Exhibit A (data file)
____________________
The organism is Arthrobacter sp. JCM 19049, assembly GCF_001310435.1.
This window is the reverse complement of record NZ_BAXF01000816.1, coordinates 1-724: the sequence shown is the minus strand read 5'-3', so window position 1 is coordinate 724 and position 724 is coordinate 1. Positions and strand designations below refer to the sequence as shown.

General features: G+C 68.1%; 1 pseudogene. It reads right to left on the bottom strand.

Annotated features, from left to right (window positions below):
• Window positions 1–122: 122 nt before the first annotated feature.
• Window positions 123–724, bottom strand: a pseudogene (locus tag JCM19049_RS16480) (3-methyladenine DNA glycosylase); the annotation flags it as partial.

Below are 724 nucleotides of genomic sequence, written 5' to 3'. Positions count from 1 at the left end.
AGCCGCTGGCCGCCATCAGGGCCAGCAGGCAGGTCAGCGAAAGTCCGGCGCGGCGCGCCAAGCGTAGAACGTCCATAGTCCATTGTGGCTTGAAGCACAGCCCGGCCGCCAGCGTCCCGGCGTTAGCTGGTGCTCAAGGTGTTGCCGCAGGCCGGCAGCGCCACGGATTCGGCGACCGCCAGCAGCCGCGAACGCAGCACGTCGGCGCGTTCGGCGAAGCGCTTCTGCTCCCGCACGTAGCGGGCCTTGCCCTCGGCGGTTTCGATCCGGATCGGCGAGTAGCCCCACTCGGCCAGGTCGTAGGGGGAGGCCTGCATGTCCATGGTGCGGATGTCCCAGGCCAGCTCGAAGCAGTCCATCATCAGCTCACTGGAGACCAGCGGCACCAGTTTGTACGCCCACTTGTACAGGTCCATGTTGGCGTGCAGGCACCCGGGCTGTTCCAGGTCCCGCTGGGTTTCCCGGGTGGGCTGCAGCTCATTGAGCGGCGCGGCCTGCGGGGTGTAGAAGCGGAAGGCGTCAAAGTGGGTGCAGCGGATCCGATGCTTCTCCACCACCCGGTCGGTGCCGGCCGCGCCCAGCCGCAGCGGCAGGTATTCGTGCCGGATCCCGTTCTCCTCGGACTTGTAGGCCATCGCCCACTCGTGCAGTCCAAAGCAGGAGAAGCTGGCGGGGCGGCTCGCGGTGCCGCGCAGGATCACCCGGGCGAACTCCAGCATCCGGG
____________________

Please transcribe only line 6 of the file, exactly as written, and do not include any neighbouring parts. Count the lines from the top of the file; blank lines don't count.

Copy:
• Window positions 123–724, bottom strand: a pseudogene (locus tag JCM19049_RS16480) (3-methyladenine DNA glycosylase); the annotation flags it as partial.